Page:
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Greece prayer case plaintiff reflects on her day in court

Rochester, N.Y. -- On Sunday, Susan Galloway was sitting in the Flying Squirrel, a community center in Corn Hill.

Just a couple weeks ago, she was inside the United States Supreme Court.

Sitting in that room and looking around and going, you know, this is our case it was overwhelming, Galloway said.

In 2007, Galloway and her friend and fellow Greece resident Linda Stephens took issue with the prayers given before town board meetings.

With a majority of the prayers Christian in nature, Galloway and Stephens argued the town was endorsing a religion.

After failed attempts to change the towns protocol, Galloway says the two decided to take the town to court.

Galloway says she never thought she would see her case argued before the Supreme Court.

Asked what it was like to watch her attorney field the justices sharp questions, Galloway said, I wouldnt want to be any of the attorneys because it feels like you dont have a lot of friends there.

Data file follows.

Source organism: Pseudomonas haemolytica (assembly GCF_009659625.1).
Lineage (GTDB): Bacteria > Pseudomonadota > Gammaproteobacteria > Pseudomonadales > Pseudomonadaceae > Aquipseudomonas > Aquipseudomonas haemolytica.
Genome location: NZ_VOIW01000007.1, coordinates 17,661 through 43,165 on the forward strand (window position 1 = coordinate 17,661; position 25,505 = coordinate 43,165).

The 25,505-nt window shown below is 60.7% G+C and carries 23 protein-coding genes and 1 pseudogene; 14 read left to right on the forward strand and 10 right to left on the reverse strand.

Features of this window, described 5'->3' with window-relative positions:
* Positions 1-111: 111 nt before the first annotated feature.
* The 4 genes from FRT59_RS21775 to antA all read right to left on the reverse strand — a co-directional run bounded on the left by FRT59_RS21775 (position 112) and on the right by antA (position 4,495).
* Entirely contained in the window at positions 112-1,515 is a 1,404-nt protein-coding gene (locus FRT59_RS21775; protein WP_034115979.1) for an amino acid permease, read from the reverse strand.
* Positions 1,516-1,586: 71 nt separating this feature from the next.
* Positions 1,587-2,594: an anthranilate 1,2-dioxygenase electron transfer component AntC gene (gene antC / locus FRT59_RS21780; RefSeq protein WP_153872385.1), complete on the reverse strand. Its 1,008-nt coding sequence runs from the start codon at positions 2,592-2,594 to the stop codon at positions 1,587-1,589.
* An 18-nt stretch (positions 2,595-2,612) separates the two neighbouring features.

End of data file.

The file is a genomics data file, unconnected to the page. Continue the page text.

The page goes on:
Galloway says the questioning left her with little idea of which way the court will swing.

Id love to say, Yeah, its going our way, but I dont know, I really dont know, she said.

Either way, Galloway sees success in sparking a conversation.

Ive had people come up to me and say the case made them speak up at a meeting saying this is not appropriate, she said.

Galloway says this 6-year journey has been trying, but adds she would do it all again to have the case tried.

Definitely, I think this is an important issue and I think its very important to understand we need to have a separation of Church and State, Galloway said.

13WHAM hopes to speak with a local pastor, who also watched the Supreme Court arguments in person, later this week.

Adam Chodak, 13WHAM-TV
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